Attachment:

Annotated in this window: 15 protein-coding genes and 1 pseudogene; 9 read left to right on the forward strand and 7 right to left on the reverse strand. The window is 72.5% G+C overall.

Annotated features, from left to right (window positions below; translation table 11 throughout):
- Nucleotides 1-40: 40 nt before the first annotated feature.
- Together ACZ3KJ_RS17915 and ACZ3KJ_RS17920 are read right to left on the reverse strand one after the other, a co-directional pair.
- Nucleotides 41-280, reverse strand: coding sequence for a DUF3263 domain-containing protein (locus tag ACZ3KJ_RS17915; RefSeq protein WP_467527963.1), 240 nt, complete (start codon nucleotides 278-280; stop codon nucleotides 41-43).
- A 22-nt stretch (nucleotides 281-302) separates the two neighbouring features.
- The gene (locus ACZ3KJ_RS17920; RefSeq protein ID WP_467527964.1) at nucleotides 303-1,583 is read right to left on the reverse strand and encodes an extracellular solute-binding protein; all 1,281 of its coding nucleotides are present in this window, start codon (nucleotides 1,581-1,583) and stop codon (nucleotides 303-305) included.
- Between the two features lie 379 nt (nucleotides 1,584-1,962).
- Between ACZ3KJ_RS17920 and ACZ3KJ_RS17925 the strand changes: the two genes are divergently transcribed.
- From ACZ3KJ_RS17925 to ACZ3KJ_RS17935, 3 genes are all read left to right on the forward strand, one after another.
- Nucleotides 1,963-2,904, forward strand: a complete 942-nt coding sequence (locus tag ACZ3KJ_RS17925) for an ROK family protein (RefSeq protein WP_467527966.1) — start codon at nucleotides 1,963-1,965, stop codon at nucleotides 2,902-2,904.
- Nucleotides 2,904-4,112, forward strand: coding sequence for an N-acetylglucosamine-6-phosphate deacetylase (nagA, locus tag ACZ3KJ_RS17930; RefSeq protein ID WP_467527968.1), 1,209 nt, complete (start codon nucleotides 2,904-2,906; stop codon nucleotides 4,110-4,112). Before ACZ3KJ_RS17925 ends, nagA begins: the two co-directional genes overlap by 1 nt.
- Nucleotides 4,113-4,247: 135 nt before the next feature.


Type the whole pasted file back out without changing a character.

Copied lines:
Annotated in this window: 15 protein-coding genes and 1 pseudogene; 9 read left to right on the forward strand and 7 right to left on the reverse strand. The window is 72.5% G+C overall.

Annotated features, from left to right (window positions below; translation table 11 throughout):
- Nucleotides 1-40: 40 nt before the first annotated feature.
- Together ACZ3KJ_RS17915 and ACZ3KJ_RS17920 are read right to left on the reverse strand one after the other, a co-directional pair.
- Nucleotides 41-280, reverse strand: coding sequence for a DUF3263 domain-containing protein (locus tag ACZ3KJ_RS17915; RefSeq protein WP_467527963.1), 240 nt, complete (start codon nucleotides 278-280; stop codon nucleotides 41-43).
- A 22-nt stretch (nucleotides 281-302) separates the two neighbouring features.
- The gene (locus ACZ3KJ_RS17920; RefSeq protein ID WP_467527964.1) at nucleotides 303-1,583 is read right to left on the reverse strand and encodes an extracellular solute-binding protein; all 1,281 of its coding nucleotides are present in this window, start codon (nucleotides 1,581-1,583) and stop codon (nucleotides 303-305) included.
- Between the two features lie 379 nt (nucleotides 1,584-1,962).
- Between ACZ3KJ_RS17920 and ACZ3KJ_RS17925 the strand changes: the two genes are divergently transcribed.
- From ACZ3KJ_RS17925 to ACZ3KJ_RS17935, 3 genes are all read left to right on the forward strand, one after another.
- Nucleotides 1,963-2,904, forward strand: a complete 942-nt coding sequence (locus tag ACZ3KJ_RS17925) for an ROK family protein (RefSeq protein WP_467527966.1) — start codon at nucleotides 1,963-1,965, stop codon at nucleotides 2,902-2,904.
- Nucleotides 2,904-4,112, forward strand: coding sequence for an N-acetylglucosamine-6-phosphate deacetylase (nagA, locus tag ACZ3KJ_RS17930; RefSeq protein ID WP_467527968.1), 1,209 nt, complete (start codon nucleotides 2,904-2,906; stop codon nucleotides 4,110-4,112). Before ACZ3KJ_RS17925 ends, nagA begins: the two co-directional genes overlap by 1 nt.
- Nucleotides 4,113-4,247: 135 nt before the next feature.